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Posers and Puzzles

Posers and Puzzles

  1. Standard member c0lefalk
    What?
    13 May '08 06:02 / 1 edit
    Black

    White


    White's ninth move.

    PMs appreciated.
  2. 13 May '08 06:21
    Originally posted by c0lefalk
    Black
    [fen]2Q1kbnr/p3pppp/2pP4/7q/8/N7/PPPP1PPP/R1B1KBNR b KQk - 0 9[/fen]
    White


    White's ninth move.

    PMs appreciated.
    Heavily COOK'D (heinzkat)
  3. Standard member SwissGambit
    Caninus Interruptus
    13 May '08 06:41
    Originally posted by heinzkat
    Heavily COOK'D (heinzkat)
    Naturally, it had to be. Too much evidence has been destroyed.

    Kids, making sound PG's is not as easy as it may look at first sight.
  4. 13 May '08 06:42
    I'll tell you what I told golfer1. Before posting a proof game, try testing it with a solver, like euclide:

    http://lestourtereaux.free.fr/euclide/
  5. 13 May '08 06:45
    Originally posted by SwissGambit
    Naturally, it had to be. Too much evidence has been destroyed.

    Kids, making sound PG's is not as easy as it may look at first sight.
    I have never thought otherwise. That PG in ... (? the one with the castling) by Jirakon was a genius example; all tries fell short one half move, because of ingenious constructions; the solution was somewhat surprising (Knights' 'Platzwechsel', but really the only way to get it right.
  6. 13 May '08 06:49
    Awww... you're making me blush (why don't they have a blushing smiley that's not sad?)
  7. Standard member SwissGambit
    Caninus Interruptus
    13 May '08 07:31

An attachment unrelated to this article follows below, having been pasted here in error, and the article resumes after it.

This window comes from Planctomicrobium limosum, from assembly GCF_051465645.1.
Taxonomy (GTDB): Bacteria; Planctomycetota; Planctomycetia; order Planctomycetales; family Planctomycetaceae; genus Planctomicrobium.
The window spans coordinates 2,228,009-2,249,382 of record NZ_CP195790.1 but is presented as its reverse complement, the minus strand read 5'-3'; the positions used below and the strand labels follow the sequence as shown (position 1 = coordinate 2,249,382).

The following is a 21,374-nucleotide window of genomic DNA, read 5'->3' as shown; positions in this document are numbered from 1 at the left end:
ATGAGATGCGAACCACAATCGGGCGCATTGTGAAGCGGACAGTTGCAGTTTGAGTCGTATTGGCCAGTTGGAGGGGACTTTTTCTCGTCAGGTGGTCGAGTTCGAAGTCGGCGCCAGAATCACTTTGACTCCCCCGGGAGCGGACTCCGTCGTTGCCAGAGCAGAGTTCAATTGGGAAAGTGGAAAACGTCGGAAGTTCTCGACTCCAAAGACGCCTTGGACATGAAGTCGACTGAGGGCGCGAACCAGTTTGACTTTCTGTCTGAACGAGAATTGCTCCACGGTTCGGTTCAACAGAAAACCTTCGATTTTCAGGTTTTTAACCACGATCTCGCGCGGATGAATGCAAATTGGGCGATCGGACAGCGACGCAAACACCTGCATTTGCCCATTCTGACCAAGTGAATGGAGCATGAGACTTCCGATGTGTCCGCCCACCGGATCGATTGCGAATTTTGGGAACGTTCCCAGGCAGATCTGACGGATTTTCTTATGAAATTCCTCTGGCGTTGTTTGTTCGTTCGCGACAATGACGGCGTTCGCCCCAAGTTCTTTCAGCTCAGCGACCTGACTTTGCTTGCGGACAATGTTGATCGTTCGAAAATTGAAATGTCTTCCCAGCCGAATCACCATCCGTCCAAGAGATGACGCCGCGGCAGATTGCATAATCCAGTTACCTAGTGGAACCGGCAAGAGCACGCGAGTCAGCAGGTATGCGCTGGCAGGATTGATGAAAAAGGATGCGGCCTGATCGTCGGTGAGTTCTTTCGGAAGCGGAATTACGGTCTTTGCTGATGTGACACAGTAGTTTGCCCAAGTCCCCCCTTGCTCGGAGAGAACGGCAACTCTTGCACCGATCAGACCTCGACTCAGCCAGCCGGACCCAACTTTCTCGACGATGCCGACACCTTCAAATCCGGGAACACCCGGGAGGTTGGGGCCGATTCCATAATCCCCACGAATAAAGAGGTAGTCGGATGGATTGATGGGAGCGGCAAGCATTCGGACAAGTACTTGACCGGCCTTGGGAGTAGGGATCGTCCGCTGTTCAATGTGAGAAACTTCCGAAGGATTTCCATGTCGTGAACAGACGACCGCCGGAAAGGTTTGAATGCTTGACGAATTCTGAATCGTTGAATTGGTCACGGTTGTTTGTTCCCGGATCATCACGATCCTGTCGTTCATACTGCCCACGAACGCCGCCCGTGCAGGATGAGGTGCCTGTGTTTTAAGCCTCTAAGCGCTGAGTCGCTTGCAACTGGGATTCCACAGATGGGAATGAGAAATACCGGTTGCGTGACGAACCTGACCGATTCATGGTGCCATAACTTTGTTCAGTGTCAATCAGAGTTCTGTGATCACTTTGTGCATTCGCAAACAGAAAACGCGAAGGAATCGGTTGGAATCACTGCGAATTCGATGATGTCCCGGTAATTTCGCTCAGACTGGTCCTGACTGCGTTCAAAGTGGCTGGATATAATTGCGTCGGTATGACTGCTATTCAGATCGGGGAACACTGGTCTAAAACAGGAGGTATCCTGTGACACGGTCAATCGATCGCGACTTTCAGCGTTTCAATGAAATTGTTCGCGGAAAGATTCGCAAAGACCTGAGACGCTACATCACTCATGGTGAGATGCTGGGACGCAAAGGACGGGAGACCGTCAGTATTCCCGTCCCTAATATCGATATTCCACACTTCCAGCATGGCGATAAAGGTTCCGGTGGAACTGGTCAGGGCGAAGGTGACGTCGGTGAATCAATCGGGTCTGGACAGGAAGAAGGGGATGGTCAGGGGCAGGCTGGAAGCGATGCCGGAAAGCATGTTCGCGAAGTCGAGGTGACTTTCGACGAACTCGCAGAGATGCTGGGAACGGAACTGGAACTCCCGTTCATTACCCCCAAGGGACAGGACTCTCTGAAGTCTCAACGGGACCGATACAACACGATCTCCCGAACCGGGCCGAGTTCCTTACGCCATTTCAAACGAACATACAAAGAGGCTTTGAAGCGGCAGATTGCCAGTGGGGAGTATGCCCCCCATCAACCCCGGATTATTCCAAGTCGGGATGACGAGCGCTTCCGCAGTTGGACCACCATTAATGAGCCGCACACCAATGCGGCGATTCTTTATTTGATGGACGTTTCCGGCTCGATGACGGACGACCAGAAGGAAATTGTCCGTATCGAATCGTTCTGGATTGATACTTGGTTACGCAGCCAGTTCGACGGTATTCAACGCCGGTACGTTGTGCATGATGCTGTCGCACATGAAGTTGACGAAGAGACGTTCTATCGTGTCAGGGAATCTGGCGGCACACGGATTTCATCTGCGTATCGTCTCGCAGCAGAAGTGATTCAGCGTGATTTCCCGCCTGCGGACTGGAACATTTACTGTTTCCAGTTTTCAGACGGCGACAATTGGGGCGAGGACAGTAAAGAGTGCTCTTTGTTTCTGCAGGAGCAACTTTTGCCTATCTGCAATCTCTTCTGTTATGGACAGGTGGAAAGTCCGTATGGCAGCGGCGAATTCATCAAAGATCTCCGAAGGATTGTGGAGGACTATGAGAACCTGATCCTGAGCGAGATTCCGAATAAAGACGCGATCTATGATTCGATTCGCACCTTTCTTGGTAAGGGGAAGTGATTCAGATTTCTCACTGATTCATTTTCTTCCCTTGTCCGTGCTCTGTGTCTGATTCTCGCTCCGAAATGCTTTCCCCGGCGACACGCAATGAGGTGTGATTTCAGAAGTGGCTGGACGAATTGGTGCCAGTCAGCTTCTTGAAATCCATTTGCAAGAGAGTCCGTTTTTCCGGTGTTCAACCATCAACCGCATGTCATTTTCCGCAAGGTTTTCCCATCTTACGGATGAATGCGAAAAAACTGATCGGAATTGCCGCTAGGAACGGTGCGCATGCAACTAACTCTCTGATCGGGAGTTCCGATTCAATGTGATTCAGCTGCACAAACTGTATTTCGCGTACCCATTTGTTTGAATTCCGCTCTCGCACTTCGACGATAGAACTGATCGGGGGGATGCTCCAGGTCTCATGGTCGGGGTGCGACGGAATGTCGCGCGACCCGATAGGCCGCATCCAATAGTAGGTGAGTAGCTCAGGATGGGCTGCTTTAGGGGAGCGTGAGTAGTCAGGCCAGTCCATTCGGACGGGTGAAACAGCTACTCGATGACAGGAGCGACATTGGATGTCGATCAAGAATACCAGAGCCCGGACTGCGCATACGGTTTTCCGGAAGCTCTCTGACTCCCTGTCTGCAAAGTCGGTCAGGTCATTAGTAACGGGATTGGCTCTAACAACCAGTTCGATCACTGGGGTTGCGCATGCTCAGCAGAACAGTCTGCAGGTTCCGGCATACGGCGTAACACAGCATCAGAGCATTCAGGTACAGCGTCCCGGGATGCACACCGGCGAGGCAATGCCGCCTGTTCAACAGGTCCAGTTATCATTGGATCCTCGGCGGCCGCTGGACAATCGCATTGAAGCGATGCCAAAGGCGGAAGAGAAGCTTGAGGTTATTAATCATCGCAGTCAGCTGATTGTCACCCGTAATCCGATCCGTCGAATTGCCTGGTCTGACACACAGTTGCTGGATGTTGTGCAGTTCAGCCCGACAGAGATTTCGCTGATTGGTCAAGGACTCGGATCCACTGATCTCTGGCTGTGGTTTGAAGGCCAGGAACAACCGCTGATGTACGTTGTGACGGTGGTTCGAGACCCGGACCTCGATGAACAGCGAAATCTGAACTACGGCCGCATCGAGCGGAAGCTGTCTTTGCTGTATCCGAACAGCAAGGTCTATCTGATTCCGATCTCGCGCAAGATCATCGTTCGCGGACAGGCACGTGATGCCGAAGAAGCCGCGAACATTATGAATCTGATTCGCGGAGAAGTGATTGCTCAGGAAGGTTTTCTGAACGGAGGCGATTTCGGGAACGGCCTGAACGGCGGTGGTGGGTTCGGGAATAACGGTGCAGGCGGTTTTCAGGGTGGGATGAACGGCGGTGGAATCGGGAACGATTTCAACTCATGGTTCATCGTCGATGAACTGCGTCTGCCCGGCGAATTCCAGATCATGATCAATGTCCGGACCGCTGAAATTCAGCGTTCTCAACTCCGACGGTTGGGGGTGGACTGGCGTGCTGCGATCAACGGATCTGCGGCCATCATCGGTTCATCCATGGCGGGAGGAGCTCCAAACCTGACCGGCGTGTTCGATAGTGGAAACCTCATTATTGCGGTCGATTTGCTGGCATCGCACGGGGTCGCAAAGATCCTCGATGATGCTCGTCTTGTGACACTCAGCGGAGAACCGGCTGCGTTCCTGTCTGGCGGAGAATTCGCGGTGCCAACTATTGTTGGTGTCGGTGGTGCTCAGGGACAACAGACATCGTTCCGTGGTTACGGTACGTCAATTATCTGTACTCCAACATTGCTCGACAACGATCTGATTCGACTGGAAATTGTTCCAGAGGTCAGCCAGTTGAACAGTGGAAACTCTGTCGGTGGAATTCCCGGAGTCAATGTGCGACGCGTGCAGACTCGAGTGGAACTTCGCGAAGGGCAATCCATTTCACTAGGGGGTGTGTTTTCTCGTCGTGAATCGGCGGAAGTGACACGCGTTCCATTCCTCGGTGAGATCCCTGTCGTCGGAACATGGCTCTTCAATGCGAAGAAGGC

Originally posted by heinzkat
    I have never thought otherwise. That PG in ... (? the one with the castling) by Jirakon was a genius example; all tries fell short one half move, because of ingenious constructions; the solution was somewhat surprising (Knights' 'Platzwechsel', but really the only way to get it right.
    The "kids" remark was more directed at OP [even tho I replied to your post.]

    Yes, the Jirakon PG is a good example for aspiring composers. They should go through it and figure out why the tries do not work [for starters, what happens if Black tries to avoid playing 1...d5 right away?].
  8. 13 May '08 18:40
    Originally posted by SwissGambit
    The "kids" remark was more directed at OP [even tho I replied to your post.]

    Yes, the Jirakon PG is a good example for aspiring composers. They should go through it and figure out why the tries do not work [for starters, what happens if Black tries to avoid playing 1...d5 right away?].
    1. e4 c6 2. Na3 d5 3. exd5 Qd7 4. Qe2 Qf5 5. Qa6 Qg5 6. Qxb7 Kd8 7. Qxa8 Ke8 8. Qxb8 Qh5 9. Qxc8#

    Does that work? New to these.
  9. 13 May '08 18:42
    Originally posted by curseknight
    1. e4 c6 2. Na3 d5 3. exd5 Qd7 4. Qe2 Qf5 5. Qa6 Qg5 6. Qxb7 Kd8 7. Qxa8 Ke8 8. Qxb8 Qh5 9. Qxc8#

    Does that work? New to these.
    One pawn is on d5, it must be on d6.
  10. 13 May '08 18:43
    Originally posted by heinzkat
    One pawn is on d5, it must be on d6.
    DRAT! Thanks heinzkat. Quick reading there.
  11. 13 May '08 18:46
    Originally posted by curseknight
    DRAT! Thanks heinzkat. Quick reading there.
    ...note this isn't a 'real' 'PG', since there are so many solutions. Cooked, they call it. Here you can find a better one:

    http://www.redhotpawn.com/board/showthread.php?threadid=92918